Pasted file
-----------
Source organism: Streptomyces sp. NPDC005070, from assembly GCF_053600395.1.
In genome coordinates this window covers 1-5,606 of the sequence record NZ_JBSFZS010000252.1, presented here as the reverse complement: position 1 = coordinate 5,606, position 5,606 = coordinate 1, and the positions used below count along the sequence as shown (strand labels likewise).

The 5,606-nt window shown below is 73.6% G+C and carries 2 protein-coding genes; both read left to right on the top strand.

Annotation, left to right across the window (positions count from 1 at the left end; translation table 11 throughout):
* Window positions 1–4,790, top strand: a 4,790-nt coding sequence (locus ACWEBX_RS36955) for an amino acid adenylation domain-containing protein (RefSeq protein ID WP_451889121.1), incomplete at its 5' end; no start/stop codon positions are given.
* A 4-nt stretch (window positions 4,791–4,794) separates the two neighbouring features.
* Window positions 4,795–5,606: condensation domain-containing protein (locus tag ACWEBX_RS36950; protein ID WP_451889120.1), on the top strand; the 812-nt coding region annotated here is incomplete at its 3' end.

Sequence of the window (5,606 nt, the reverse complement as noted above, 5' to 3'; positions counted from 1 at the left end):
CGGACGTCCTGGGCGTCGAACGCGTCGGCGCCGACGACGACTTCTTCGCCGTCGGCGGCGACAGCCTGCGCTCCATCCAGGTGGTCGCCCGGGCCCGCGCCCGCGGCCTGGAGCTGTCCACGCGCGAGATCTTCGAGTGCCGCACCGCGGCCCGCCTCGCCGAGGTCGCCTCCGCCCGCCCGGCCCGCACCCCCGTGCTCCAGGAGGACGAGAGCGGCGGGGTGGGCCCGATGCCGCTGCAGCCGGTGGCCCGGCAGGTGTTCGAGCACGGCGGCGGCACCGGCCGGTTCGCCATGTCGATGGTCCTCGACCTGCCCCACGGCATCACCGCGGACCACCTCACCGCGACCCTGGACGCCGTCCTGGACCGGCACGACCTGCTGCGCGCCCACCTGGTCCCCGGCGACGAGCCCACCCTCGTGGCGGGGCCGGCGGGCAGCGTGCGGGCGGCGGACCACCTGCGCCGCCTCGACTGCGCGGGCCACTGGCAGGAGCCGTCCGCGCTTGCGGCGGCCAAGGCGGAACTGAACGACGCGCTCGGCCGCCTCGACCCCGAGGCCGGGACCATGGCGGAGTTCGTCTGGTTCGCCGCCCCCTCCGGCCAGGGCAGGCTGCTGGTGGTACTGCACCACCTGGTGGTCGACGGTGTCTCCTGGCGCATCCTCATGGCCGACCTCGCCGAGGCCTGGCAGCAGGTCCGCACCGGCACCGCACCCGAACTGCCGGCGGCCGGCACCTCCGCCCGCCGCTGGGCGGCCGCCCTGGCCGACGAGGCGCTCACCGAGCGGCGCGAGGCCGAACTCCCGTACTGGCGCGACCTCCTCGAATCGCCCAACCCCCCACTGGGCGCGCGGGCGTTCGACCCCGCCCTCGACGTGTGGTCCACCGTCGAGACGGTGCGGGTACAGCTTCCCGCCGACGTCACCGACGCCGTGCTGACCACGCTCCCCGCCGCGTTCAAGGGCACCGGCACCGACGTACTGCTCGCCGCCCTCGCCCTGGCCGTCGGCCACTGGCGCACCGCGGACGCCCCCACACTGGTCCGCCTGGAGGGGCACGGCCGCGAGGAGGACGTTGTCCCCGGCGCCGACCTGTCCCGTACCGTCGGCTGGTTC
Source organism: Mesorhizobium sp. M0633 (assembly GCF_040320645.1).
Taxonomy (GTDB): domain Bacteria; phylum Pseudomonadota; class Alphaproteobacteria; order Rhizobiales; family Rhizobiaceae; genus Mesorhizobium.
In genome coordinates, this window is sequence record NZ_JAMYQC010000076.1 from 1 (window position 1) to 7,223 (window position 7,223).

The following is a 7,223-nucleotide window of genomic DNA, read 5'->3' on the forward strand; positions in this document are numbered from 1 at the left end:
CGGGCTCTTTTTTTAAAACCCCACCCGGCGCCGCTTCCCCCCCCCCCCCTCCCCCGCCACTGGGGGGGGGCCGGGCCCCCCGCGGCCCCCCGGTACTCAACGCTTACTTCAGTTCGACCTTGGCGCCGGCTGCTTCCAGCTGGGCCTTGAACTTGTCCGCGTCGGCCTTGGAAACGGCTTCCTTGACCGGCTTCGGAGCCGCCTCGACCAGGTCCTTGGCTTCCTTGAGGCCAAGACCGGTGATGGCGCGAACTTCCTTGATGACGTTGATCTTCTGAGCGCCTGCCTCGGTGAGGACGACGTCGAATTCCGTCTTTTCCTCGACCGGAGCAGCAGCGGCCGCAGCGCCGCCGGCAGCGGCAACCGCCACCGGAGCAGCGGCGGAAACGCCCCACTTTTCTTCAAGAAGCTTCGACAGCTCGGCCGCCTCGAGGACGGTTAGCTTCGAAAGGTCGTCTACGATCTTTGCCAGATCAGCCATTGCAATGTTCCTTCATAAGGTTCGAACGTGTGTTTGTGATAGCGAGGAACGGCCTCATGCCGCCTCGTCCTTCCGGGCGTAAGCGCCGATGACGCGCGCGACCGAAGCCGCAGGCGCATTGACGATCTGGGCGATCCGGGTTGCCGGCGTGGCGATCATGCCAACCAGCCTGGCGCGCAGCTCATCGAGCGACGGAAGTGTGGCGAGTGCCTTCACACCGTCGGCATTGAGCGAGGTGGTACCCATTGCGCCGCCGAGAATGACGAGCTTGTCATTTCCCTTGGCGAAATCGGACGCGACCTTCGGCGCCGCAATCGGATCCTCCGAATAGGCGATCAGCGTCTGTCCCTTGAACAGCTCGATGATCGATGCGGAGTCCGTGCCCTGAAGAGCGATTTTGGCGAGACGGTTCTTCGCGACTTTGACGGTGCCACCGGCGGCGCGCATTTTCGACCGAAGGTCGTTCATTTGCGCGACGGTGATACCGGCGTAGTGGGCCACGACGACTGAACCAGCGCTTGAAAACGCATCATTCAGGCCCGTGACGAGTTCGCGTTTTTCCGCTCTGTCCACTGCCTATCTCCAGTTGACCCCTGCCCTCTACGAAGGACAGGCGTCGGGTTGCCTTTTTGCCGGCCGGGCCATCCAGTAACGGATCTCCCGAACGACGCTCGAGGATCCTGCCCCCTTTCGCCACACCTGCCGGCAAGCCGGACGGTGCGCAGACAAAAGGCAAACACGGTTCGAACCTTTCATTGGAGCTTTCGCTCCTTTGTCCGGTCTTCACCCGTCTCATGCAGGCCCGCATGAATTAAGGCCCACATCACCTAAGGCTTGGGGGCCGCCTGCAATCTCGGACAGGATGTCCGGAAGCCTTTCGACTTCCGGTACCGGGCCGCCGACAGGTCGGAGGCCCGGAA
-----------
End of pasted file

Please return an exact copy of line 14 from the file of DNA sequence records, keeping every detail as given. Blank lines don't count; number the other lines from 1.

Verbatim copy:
CGGGCTCTTTTTTTAAAACCCCACCCGGCGCCGCTTCCCCCCCCCCCCCTCCCCCGCCACTGGGGGGGGGCCGGGCCCCCCGCGGCCCCCCGGTACTCAACGCTTACTTCAGTTCGACCTTGGCGCCGGCTGCTTCCAGCTGGGCCTTGAACTTGTCCGCGTCGGCCTTGGAAACGGCTTCCTTGACCGGCTTCGGAGCCGCCTCGACCAGGTCCTTGGCTTCCTTGAGGCCAAGACCGGTGATGGCGCGAACTTCCTTGATGACGTTGATCTTCTGAGCGCCTGCCTCGGTGAGGACGACGTCGAATTCCGTCTTTTCCTCGACCGGAGCAGCAGCGGCCGCAGCGCCGCCGGCAGCGGCAACCGCCACCGGAGCAGCGGCGGAAACGCCCCACTTTTCTTCAAGAAGCTTCGACAGCTCGGCCGCCTCGAGGACGGTTAGCTTCGAAAGGTCGTCTACGATCTTTGCCAGATCAGCCATTGCAATGTTCCTTCATAAGGTTCGAACGTGTGTTTGTGATAGCGAGGAACGGCCTCATGCCGCCTCGTCCTTCCGGGCGTAAGCGCCGATGACGCGCGCGACCGAAGCCGCAGGCGCATTGACGATCTGGGCGATCCGGGTTGCCGGCGTGGCGATCATGCCAACCAGCCTGGCGCGCAGCTCATCGAGCGACGGAAGTGTGGCGAGTGCCTTCACACCGTCGGCATTGAGCGAGGTGGTACCCATTGCGCCGCCGAGAATGACGAGCTTGTCATTTCCCTTGGCGAAATCGGACGCGACCTTCGGCGCCGCAATCGGATCCTCCGAATAGGCGATCAGCGTCTGTCCCTTGAACAGCTCGATGATCGATGCGGAGTCCGTGCCCTGAAGAGCGATTTTGGCGAGACGGTTCTTCGCGACTTTGACGGTGCCACCGGCGGCGCGCATTTTCGACCGAAGGTCGTTCATTTGCGCGACGGTGATACCGGCGTAGTGGGCCACGACGACTGAACCAGCGCTTGAAAACGCATCATTCAGGCCCGTGACGAGTTCGCGTTTTTCCGCTCTGTCCACTGCCTATCTCCAGTTGACCCCTGCCCTCTACGAAGGACAGGCGTCGGGTTGCCTTTTTGCCGGCCGGGCCATCCAGTAACGGATCTCCCGAACGACGCTCGAGGATCCTGCCCCCTTTCGCCACACCTGCCGGCAAGCCGGACGGTGCGCAGACAAAAGGCAAACACGGTTCGAACCTTTCATTGGAGCTTTCGCTCCTTTGTCCGGTCTTCACCCGTCTCATGCAGGCCCGCATGAATTAAGGCCCACATCACCTAAGGCTTGGGGGCCGCCTGCAATCTCGGACAGGATGTCCGGAAGCCTTTCGACTTCCGGTACCGGGCCGCCGACAGGTCGGAGGCCCGGAA